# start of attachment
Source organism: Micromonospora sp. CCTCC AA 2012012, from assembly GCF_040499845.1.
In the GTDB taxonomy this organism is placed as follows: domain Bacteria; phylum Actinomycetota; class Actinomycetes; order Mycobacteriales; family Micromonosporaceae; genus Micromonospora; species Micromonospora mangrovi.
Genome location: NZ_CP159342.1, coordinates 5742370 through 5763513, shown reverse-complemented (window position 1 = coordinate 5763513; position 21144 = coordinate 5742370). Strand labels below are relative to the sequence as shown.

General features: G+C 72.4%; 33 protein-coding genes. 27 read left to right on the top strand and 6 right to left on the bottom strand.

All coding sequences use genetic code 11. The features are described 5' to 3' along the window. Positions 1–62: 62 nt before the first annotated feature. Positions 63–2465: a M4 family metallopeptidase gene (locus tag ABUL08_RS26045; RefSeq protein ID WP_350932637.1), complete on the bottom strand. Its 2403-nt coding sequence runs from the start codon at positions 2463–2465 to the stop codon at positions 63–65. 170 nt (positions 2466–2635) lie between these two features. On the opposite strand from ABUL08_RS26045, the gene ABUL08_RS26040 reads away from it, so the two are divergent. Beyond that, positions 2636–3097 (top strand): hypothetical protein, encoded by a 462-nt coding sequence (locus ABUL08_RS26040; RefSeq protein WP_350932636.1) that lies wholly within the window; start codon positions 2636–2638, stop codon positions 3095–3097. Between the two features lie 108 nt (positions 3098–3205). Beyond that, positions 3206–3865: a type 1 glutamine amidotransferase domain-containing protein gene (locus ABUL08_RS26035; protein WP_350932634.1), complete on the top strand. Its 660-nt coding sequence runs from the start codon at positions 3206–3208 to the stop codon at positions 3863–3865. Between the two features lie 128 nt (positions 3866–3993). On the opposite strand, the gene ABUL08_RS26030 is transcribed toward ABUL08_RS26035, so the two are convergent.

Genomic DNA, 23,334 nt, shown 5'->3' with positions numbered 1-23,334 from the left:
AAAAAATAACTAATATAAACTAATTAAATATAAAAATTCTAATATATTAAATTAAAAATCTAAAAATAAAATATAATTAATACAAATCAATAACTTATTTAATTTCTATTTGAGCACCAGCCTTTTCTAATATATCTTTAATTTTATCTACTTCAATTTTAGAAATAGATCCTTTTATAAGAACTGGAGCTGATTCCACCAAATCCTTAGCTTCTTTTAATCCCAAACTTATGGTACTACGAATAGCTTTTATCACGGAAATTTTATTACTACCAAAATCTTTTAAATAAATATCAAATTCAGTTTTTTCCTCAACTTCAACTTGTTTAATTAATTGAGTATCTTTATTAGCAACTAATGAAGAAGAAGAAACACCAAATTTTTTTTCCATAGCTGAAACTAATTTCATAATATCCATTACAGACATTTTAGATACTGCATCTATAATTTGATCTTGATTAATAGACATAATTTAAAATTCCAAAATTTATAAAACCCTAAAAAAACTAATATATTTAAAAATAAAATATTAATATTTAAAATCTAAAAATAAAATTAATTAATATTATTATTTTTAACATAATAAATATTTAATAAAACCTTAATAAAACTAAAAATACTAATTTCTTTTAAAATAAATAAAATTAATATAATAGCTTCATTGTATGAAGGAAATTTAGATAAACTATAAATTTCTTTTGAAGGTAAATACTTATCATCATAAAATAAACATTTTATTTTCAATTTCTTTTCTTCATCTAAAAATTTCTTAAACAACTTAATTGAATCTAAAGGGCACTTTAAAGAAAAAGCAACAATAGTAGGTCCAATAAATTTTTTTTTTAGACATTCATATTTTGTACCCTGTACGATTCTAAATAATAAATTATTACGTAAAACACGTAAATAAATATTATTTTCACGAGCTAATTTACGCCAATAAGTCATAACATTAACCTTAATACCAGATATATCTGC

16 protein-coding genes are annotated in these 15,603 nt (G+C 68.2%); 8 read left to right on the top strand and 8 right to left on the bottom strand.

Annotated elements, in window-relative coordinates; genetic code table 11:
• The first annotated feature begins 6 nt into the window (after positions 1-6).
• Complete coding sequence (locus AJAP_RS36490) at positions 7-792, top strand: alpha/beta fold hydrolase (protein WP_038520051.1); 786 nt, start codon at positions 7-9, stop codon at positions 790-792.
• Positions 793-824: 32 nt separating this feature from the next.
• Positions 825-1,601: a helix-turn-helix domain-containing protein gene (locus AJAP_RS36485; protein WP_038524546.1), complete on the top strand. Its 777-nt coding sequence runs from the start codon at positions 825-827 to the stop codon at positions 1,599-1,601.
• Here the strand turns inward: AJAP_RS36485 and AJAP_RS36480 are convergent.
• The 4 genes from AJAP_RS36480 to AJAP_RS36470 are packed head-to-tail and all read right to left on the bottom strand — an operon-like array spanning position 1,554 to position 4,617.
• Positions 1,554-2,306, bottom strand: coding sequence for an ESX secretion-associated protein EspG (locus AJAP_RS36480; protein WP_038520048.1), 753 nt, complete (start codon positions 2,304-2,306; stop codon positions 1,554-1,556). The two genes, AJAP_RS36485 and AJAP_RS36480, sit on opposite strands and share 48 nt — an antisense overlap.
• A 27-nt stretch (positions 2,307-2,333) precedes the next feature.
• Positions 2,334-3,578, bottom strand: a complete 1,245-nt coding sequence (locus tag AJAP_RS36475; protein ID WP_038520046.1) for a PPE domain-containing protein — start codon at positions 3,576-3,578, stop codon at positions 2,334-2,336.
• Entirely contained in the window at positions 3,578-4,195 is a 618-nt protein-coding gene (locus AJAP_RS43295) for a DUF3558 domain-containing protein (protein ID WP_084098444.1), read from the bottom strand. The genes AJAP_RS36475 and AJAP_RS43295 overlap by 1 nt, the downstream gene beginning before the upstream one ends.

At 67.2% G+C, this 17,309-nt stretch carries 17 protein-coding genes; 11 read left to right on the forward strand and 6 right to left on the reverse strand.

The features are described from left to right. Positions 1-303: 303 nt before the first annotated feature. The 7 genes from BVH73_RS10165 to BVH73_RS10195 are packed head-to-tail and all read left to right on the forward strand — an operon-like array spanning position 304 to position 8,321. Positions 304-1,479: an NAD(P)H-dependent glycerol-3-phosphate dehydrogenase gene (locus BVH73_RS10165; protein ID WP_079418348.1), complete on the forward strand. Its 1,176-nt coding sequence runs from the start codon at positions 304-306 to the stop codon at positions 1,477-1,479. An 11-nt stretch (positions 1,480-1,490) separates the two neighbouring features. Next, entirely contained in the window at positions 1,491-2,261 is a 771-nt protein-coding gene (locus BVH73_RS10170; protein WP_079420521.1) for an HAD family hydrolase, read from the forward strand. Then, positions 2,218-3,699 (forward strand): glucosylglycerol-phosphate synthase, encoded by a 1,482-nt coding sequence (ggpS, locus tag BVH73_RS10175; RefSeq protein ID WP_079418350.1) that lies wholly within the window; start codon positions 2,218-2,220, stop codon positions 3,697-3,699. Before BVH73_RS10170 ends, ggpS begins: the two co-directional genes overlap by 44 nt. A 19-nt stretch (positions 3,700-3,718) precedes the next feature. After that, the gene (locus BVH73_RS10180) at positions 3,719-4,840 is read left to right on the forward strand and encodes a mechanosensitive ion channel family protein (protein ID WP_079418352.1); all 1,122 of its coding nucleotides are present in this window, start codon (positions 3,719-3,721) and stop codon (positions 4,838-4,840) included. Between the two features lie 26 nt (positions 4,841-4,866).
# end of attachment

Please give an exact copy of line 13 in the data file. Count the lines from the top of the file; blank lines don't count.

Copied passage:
• Positions 825-1,601: a helix-turn-helix domain-containing protein gene (locus AJAP_RS36485; protein WP_038524546.1), complete on the top strand. Its 777-nt coding sequence runs from the start codon at positions 825-827 to the stop codon at positions 1,599-1,601.